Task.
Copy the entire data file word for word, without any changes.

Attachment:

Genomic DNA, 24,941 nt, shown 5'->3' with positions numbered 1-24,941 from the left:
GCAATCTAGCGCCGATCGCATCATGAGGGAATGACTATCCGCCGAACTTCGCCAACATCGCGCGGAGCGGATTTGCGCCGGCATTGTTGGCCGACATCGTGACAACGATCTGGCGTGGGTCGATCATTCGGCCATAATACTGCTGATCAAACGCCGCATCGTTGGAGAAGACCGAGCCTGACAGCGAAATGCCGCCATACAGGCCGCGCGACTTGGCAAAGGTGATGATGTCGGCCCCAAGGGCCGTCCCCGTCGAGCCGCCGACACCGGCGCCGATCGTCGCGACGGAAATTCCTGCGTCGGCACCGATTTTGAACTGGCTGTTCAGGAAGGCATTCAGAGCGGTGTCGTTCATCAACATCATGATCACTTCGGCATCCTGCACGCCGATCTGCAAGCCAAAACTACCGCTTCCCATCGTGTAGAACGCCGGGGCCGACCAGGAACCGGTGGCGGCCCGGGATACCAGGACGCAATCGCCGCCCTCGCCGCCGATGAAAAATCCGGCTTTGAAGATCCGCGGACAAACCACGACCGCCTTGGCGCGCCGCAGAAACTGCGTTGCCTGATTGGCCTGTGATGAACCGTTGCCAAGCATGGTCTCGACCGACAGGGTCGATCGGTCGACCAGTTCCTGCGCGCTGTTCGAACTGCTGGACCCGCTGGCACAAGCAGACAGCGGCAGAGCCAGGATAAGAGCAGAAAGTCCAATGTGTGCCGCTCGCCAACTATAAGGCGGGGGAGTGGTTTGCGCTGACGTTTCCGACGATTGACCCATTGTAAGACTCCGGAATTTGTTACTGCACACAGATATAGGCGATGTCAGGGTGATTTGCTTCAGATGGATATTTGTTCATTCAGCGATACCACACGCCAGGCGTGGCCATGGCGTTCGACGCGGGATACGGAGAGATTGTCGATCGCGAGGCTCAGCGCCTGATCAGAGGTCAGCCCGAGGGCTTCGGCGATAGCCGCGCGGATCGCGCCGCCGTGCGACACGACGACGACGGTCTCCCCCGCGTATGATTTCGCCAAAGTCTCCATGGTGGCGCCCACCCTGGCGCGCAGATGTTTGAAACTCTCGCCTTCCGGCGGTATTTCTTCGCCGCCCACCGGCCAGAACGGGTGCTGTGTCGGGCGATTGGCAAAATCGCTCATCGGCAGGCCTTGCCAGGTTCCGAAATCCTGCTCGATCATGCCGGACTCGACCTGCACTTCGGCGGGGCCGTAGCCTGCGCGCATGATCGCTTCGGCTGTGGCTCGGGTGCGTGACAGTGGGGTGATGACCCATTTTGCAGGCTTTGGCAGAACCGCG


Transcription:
Genomic DNA, 24,941 nt, shown 5'->3' with positions numbered 1-24,941 from the left:
GCAATCTAGCGCCGATCGCATCATGAGGGAATGACTATCCGCCGAACTTCGCCAACATCGCGCGGAGCGGATTTGCGCCGGCATTGTTGGCCGACATCGTGACAACGATCTGGCGTGGGTCGATCATTCGGCCATAATACTGCTGATCAAACGCCGCATCGTTGGAGAAGACCGAGCCTGACAGCGAAATGCCGCCATACAGGCCGCGCGACTTGGCAAAGGTGATGATGTCGGCCCCAAGGGCCGTCCCCGTCGAGCCGCCGACACCGGCGCCGATCGTCGCGACGGAAATTCCTGCGTCGGCACCGATTTTGAACTGGCTGTTCAGGAAGGCATTCAGAGCGGTGTCGTTCATCAACATCATGATCACTTCGGCATCCTGCACGCCGATCTGCAAGCCAAAACTACCGCTTCCCATCGTGTAGAACGCCGGGGCCGACCAGGAACCGGTGGCGGCCCGGGATACCAGGACGCAATCGCCGCCCTCGCCGCCGATGAAAAATCCGGCTTTGAAGATCCGCGGACAAACCACGACCGCCTTGGCGCGCCGCAGAAACTGCGTTGCCTGATTGGCCTGTGATGAACCGTTGCCAAGCATGGTCTCGACCGACAGGGTCGATCGGTCGACCAGTTCCTGCGCGCTGTTCGAACTGCTGGACCCGCTGGCACAAGCAGACAGCGGCAGAGCCAGGATAAGAGCAGAAAGTCCAATGTGTGCCGCTCGCCAACTATAAGGCGGGGGAGTGGTTTGCGCTGACGTTTCCGACGATTGACCCATTGTAAGACTCCGGAATTTGTTACTGCACACAGATATAGGCGATGTCAGGGTGATTTGCTTCAGATGGATATTTGTTCATTCAGCGATACCACACGCCAGGCGTGGCCATGGCGTTCGACGCGGGATACGGAGAGATTGTCGATCGCGAGGCTCAGCGCCTGATCAGAGGTCAGCCCGAGGGCTTCGGCGATAGCCGCGCGGATCGCGCCGCCGTGCGACACGACGACGACGGTCTCCCCCGCGTATGATTTCGCCAAAGTCTCCATGGTGGCGCCCACCCTGGCGCGCAGATGTTTGAAACTCTCGCCTTCCGGCGGTATTTCTTCGCCGCCCACCGGCCAGAACGGGTGCTGTGTCGGGCGATTGGCAAAATCGCTCATCGGCAGGCCTTGCCAGGTTCCGAAATCCTGCTCGATCATGCCGGACTCGACCTGCACTTCGGCGGGGCCGTAGCCTGCGCGCATGATCGCTTCGGCTGTGGCTCGGGTGCGTGACAGTGGGGTGATGACCCATTTTGCAGGCTTTGGCAGAACCGCG